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  • Destenie Nock

Recruiting Postdoctoral Fellow for Energy Poverty Project

May 28, 2020 We are recruiting a postdoctoral researcher for an energy poverty NSF RAPID project that is a collaboration between Carnegie Mellon University and the University of Maryland.


PI: Dr. Lucy Qiu (University of Maryland), co-PI: Dr. Destenie Nock (Carnegie Mellon University)

Description: As COVID-19 continues its spread, states are issuing “stay-at-home” orders and banning social gatherings. Many businesses have instituted work from home, or layoff policies. 10 million people filed jobless claims in just two weeks in late March. There is a large uncertainty surrounding how these exogenous changes will impact electricity demand patterns across different sectors, and the energy burden of the poor. With energy costs being the highest monthly expense after food for most low-income households, the financial strain, the new pattern of working from home, and attending online classes, combined with the psychological uncertainty of job security during an ongoing pandemic, put energy-poor households at a greater risk. A household’s ability to meet their energy demand will have a large impact on health, work productivity, and educational development. The energy inequality can be exacerbated by the concern that the coronavirus is affecting the lower-income communities and ethnic minorities harder. This project examines the impact of the coronavirus pandemic on the patterns of electricity demand and the associated distributional impact across different socio-economic groups.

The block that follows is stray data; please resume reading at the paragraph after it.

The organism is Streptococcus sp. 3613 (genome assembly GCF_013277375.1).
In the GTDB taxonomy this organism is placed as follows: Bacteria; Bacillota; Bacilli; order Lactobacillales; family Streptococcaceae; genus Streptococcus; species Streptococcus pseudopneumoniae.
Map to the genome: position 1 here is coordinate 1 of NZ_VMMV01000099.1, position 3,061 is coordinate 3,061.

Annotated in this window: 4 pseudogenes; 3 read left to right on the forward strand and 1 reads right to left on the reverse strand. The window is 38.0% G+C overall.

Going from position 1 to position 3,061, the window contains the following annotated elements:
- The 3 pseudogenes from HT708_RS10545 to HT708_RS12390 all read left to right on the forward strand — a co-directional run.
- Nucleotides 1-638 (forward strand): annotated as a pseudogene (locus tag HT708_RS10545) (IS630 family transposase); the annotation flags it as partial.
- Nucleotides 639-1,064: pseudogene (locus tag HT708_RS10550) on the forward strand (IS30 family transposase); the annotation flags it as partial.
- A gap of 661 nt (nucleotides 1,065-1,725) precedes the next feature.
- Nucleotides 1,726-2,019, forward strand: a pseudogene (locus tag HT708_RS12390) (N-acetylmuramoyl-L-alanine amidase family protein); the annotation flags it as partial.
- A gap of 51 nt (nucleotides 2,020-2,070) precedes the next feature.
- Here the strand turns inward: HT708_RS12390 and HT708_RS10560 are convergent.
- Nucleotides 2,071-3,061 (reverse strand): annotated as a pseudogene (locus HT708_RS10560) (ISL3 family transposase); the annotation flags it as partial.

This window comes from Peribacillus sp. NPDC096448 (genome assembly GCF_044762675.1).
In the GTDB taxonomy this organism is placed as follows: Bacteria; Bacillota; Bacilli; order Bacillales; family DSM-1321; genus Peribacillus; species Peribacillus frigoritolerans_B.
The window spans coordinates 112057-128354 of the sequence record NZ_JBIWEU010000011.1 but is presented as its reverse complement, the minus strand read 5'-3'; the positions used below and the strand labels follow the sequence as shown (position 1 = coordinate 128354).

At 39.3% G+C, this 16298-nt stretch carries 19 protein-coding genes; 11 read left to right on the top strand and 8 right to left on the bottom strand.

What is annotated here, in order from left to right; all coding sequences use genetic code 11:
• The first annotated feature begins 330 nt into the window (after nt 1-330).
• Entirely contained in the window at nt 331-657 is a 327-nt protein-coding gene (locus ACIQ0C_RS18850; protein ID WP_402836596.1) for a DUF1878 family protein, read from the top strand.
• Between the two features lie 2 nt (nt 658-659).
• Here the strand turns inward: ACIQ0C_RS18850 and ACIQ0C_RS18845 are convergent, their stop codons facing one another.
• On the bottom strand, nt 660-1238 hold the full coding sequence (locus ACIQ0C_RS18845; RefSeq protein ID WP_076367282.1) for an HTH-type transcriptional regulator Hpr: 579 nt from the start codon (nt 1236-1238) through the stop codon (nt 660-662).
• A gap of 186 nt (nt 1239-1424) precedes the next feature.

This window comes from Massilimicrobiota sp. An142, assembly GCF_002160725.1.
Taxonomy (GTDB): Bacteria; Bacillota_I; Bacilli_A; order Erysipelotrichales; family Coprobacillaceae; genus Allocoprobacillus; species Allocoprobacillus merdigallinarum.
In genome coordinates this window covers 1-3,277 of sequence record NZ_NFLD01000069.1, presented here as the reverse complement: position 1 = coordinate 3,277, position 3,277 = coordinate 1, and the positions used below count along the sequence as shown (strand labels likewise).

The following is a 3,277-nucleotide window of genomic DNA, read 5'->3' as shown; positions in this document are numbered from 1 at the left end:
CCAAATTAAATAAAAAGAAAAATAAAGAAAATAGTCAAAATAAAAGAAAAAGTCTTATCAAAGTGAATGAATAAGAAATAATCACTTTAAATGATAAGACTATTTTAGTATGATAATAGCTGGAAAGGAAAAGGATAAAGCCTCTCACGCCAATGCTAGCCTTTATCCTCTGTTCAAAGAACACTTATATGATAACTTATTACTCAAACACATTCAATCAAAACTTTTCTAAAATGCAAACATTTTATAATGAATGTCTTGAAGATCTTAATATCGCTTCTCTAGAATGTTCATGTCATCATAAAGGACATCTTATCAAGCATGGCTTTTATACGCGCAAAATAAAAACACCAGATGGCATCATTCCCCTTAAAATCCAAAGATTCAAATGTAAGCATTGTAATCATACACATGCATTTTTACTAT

Job Recruitment: The project is looking to recruit one postdoctoral researcher. The postdoctoral researcher will work at the Center for Global Sustainability in the School of Public Policy of the University of Maryland College Park (UMD). The postdoctoral researcher will be involved in collecting information on coronavirus management events; analyzing the change in electricity demand of residential consumers; working with survey participants and analyzing the change in electricity demand of nonresidential consumers. We desired candidates who have any of the following skills: econometrics and machine learning, big data, interested in energy economics, and a reliable, motivated team player. The postdoctoral researcher must hold a PhD by the time of employment.

Time period and Contact Information: This is a one-year project. The start date is August 2020. Interested candidates can contact Dr. Lucy Qiu at

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